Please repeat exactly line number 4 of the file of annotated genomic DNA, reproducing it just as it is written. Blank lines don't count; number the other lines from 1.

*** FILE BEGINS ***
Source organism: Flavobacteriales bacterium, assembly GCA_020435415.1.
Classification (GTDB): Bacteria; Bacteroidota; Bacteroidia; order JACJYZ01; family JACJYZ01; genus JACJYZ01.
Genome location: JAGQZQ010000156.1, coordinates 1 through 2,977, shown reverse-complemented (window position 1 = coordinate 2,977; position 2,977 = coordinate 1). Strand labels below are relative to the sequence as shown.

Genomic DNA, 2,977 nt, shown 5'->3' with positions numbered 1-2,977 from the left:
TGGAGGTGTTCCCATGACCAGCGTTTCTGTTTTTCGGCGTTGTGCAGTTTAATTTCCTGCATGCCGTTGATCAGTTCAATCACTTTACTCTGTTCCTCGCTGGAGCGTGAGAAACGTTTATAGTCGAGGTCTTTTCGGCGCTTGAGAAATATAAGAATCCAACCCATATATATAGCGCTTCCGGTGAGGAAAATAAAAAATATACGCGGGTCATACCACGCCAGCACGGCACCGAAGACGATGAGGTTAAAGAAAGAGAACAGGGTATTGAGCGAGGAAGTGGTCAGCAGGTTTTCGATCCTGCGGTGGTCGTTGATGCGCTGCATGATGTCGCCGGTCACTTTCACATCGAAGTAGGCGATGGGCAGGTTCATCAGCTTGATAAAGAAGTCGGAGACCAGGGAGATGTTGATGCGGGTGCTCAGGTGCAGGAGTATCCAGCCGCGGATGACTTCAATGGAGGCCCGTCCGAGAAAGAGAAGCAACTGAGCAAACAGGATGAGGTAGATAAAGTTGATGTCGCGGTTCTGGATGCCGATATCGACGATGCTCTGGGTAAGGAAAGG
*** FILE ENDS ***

Genomic DNA, 2,977 nt, shown 5'->3' with positions numbered 1-2,977 from the left: